Catalog & Manuals
There are several models of IS6 integrating sphere detectors. how can I select the right one?
Integrating spheres are used when you have divergent light sources. How do they work?
Integrating Sphere Theory
Integrating spheres are used when we have divergent light sources. As shown in the illustration, an integrating sphere has its inner surface coated with a surface that highly reflects (typically 99%) in a scattering, nonspecular way. Thus when a divergent beam hits the walls of the integrating sphere, the light is reflected and scattered many times until the light hitting any place on the walls of the sphere has the same intensity.
A detector placed in the sphere thus gets the same intensity as anywhere else and the power the detector detects is thus proportional to the total incident power independent of the beam divergence. (The detector is so arranged that it only sees scattered light and not the incident beam). An ideal integrating sphere has a surface with reflective properties are Lambertian. This means that light incident on the surface is scattered uniformly in all directions in the 2pi steradians solid angle above the surface. The surface used by Ophir closely approximates a Lambertian surface.
The 3A-IS series has two 50mm integrating spheres in series with a photodiode detector. The two series spheres scramble up the light very well thus giving output very independent of incident beam divergence angle. The two spheres in series also insure that the light hitting the detector is greatly reduced in intensity thus allowing use up to 3 Watts even though photodiodes saturate at about 1mW. There are two models, the 3A-IS with a silicon photodiode for 400 – 1100nm and the 3A-ISIRG with an InGaAs detector for 800 – 1700nm
Are there any special problems with the calibration stability of integrating sphere sensors?
The Ophir integrating sphere sensors, models 3A-IS and 3A-IS-IRG have a white diffuse reflecting coating on the inside of the integrating sphere. The sensitivity of the sensor is quite sensitive to the reflectivity of the coating. If the coating absorption goes up 1%, it can cause a 5% change in reading. Therefore, care must be taken not to soil or damage the white coating of the sensors. Also it may be a good idea to send the sensors for recalibration yearly.Close
When using the fiber optic adaptor, how do we handle power loss due to the fiber relative to calibration?
All Ophir power meters, including photodiode power meters, have an air gap between the fiber tip and the sensor. Therefore they measure the power emitted by the fiber into the air and do not take into account any reflection losses there are in the fiber. Therefore, if in actual use, the fiber will be coupled with no loss to another element, then the losses should be added to the reading. These losses are usually about 4%. Thus if the reading on the Ophir meter is say 100mW, then in lossless use, the real power will be 104mW.Close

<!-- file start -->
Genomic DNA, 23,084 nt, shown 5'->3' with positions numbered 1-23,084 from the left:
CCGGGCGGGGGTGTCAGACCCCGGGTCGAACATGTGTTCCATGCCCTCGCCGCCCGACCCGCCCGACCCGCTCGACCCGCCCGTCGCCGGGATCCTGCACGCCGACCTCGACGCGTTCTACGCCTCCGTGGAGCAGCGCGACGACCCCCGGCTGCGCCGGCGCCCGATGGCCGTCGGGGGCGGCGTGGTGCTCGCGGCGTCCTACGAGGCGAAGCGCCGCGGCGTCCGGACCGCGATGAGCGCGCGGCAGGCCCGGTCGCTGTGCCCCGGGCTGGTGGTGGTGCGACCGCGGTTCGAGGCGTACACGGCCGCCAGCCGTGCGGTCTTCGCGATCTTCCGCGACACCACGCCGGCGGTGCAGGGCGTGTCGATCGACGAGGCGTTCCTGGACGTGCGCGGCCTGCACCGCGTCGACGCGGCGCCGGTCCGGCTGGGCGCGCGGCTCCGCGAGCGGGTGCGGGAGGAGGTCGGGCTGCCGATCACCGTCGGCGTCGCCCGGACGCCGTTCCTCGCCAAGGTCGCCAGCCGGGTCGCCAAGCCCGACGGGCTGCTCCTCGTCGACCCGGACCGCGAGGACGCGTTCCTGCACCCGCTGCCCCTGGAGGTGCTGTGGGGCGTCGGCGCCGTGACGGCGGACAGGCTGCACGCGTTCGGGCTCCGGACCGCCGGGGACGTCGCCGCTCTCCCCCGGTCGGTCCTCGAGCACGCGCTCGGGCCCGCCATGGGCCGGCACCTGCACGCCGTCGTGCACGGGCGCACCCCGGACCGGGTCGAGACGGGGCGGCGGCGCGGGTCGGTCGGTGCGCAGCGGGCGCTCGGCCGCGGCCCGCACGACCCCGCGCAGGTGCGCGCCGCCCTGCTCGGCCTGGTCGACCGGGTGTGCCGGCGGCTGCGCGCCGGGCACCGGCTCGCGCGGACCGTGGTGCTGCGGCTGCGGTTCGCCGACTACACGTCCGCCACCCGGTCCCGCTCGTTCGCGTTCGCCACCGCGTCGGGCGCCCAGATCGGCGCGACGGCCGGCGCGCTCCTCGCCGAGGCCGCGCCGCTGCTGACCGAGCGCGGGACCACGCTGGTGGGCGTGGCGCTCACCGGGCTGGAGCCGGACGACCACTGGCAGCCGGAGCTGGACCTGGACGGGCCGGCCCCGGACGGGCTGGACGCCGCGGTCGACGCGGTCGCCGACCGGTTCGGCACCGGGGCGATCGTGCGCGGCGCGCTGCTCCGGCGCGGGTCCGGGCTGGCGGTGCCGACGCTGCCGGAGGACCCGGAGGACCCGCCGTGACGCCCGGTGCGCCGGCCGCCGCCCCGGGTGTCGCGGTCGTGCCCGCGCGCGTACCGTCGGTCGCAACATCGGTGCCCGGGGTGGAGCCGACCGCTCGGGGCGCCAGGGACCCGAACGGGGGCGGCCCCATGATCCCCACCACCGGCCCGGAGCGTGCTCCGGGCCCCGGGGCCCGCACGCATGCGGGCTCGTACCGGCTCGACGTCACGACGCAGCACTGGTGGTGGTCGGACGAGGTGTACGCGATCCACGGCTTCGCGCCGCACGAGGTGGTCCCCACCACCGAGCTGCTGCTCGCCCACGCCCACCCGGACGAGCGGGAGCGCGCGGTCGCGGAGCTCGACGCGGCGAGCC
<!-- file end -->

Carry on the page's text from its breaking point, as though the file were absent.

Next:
Do I need to recalibrate my instrument? How often must it be recalibrated?
Among the Integrating Sphere accessories offered, there are “Port Plugs” (white), and “Port Covers” (black). What’s the difference?
An unused port should be closed, to prevent unwanted light from entering the sphere. Closing it with a diffuse white port plug, however, adds the surface area of that plug to the (diffuse white) effective area of the sphere that is doing the “integrating”. For a calibrated integrating sphere sensor, this change in the behavior of the sphere changes its calibration, and results in incorrect readings. In such applications, a black “Port Cover” should be used.Close
The IS6 integrating spheres have a specified “Sensitivity to beam size” and “Sensitivity to beam divergence”. What is that?
In general, as the divergence angle of the beam entering the integrating sphere increases - and as its diameter increases – the assumptions on which we base the sphere’s performance (infinite reflections inside the sphere walls, perfectly uniform distribution of light inside the sphere, etc.) become less correct. We therefore specify the maximum beam divergence (such as ± 60⁰), and we also state the maximum possible change in reading caused by change in beam size. In fact, we also state in the data sheet that the maximum additional uncertainty due to beam size is only ±1% for beam divergence < 30⁰, and ±3% for beam divergence > 30⁰. To give this more meaning: Basically, if you measure the power using a beam that is a few mm in diameter, that has a relatively small divergence angle, and is centered on the sphere’s input port aperture, you can safely ignore this additional uncertainty.Close
Can I use my IS6-D Integrating Sphere (which is normally used for measuring Divergent beams) to measure a Collimated beam? I know that normally one would use an IS6-C for Collimated beams, but can I manage with my -D sphere on a 1-time basis?
Here is a trick that would make this possible:
The beam should be aimed so that it is incident close to the detector port (but not hitting the baffle) – as shown in this drawing:
This way the "first bounce" will be directed to the opposite side of the sphere, ensuring that the detector will in fact see only light from the "second bounce" and onward, i.e. light that has been uniformly distributed around the inner sphere surface (normally, light from the "first bounce" of a collimated beam is not yet uniformly distributed and we don’t want the detector to see it – that is the main idea behind the different C and D configurations. This trick gets around that).Close
The damage thresholds for your Integrating Sphere sensors are only given for the sphere surface – what about for the detector?